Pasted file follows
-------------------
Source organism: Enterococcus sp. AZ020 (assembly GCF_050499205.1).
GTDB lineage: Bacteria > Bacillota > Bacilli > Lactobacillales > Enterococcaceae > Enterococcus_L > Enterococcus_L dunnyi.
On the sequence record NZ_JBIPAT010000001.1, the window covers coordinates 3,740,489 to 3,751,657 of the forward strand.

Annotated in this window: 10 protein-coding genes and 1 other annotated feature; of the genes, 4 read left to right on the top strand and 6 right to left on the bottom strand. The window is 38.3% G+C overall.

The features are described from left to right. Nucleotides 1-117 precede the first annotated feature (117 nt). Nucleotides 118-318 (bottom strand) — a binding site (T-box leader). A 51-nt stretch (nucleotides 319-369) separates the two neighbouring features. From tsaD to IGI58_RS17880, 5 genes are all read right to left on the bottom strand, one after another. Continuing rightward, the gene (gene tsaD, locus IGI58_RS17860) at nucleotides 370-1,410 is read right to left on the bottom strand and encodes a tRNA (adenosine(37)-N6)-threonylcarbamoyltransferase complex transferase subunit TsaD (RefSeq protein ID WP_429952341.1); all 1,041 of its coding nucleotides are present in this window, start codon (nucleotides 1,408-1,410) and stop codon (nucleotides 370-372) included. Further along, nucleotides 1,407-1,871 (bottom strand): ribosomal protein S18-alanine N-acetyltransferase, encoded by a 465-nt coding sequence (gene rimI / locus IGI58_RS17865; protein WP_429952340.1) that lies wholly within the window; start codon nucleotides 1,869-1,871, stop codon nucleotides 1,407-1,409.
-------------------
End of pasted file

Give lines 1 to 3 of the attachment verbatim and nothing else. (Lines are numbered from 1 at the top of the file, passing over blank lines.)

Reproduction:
Source organism: Enterococcus sp. AZ020 (assembly GCF_050499205.1).
GTDB lineage: Bacteria > Bacillota > Bacilli > Lactobacillales > Enterococcaceae > Enterococcus_L > Enterococcus_L dunnyi.
On the sequence record NZ_JBIPAT010000001.1, the window covers coordinates 3,740,489 to 3,751,657 of the forward strand.